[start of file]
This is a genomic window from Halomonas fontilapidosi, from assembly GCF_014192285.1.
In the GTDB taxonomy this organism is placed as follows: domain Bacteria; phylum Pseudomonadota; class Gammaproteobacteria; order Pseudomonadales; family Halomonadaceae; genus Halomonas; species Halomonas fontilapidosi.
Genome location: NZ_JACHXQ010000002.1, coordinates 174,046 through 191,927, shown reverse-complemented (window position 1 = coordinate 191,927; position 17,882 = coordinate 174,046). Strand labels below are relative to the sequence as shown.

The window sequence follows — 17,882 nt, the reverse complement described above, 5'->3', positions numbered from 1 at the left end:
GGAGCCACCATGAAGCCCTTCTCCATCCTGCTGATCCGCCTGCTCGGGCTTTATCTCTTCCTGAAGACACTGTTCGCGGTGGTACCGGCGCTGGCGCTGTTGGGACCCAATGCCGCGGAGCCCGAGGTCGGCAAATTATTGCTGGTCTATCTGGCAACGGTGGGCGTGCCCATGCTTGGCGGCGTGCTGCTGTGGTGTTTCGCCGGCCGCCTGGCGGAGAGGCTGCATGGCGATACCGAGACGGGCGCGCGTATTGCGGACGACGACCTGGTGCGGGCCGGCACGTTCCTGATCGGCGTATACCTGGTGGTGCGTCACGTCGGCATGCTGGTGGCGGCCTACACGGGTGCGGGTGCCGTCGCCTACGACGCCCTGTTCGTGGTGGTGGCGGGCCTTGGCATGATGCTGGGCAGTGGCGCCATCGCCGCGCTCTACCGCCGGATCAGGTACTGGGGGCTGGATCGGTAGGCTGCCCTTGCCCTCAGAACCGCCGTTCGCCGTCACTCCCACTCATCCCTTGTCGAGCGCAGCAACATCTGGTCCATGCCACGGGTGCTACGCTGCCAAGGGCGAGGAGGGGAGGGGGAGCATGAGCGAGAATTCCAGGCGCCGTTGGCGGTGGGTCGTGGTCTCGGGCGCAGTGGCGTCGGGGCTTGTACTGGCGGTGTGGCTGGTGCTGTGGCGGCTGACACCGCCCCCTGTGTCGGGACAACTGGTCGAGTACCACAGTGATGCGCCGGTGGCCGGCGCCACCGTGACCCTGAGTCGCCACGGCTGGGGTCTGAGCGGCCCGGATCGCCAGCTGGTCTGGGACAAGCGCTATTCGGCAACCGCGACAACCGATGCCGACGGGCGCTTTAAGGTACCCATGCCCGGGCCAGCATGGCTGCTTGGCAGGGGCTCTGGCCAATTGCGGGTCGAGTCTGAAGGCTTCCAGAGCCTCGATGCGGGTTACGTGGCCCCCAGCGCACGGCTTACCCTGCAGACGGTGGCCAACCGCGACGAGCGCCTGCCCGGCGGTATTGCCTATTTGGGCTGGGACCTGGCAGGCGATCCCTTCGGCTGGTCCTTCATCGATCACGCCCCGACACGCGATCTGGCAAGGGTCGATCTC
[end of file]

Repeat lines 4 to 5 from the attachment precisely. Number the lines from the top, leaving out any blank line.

The window sequence follows — 17,882 nt, the reverse complement described above, 5'->3', positions numbered from 1 at the left end:
GGAGCCACCATGAAGCCCTTCTCCATCCTGCTGATCCGCCTGCTCGGGCTTTATCTCTTCCTGAAGACACTGTTCGCGGTGGTACCGGCGCTGGCGCTGTTGGGACCCAATGCCGCGGAGCCCGAGGTCGGCAAATTATTGCTGGTCTATCTGGCAACGGTGGGCGTGCCCATGCTTGGCGGCGTGCTGCTGTGGTGTTTCGCCGGCCGCCTGGCGGAGAGGCTGCATGGCGATACCGAGACGGGCGCGCGTATTGCGGACGACGACCTGGTGCGGGCCGGCACGTTCCTGATCGGCGTATACCTGGTGGTGCGTCACGTCGGCATGCTGGTGGCGGCCTACACGGGTGCGGGTGCCGTCGCCTACGACGCCCTGTTCGTGGTGGTGGCGGGCCTTGGCATGATGCTGGGCAGTGGCGCCATCGCCGCGCTCTACCGCCGGATCAGGTACTGGGGGCTGGATCGGTAGGCTGCCCTTGCCCTCAGAACCGCCGTTCGCCGTCACTCCCACTCATCCCTTGTCGAGCGCAGCAACATCTGGTCCATGCCACGGGTGCTACGCTGCCAAGGGCGAGGAGGGGAGGGGGAGCATGAGCGAGAATTCCAGGCGCCGTTGGCGGTGGGTCGTGGTCTCGGGCGCAGTGGCGTCGGGGCTTGTACTGGCGGTGTGGCTGGTGCTGTGGCGGCTGACACCGCCCCCTGTGTCGGGACAACTGGTCGAGTACCACAGTGATGCGCCGGTGGCCGGCGCCACCGTGACCCTGAGTCGCCACGGCTGGGGTCTGAGCGGCCCGGATCGCCAGCTGGTCTGGGACAAGCGCTATTCGGCAACCGCGACAACCGATGCCGACGGGCGCTTTAAGGTACCCATGCCCGGGCCAGCATGGCTGCTTGGCAGGGGCTCTGGCCAATTGCGGGTCGAGTCTGAAGGCTTCCAGAGCCTCGATGCGGGTTACGTGGCCCCCAGCGCACGGCTTACCCTGCAGACGGTGGCCAACCGCGACGAGCGCCTGCCCGGCGGTATTGCCTATTTGGGCTGGGACCTGGCAGGCGATCCCTTCGGCTGGTCCTTCATCGATCACGCCCCGACACGCGATCTGGCAAGGGTCGATCTC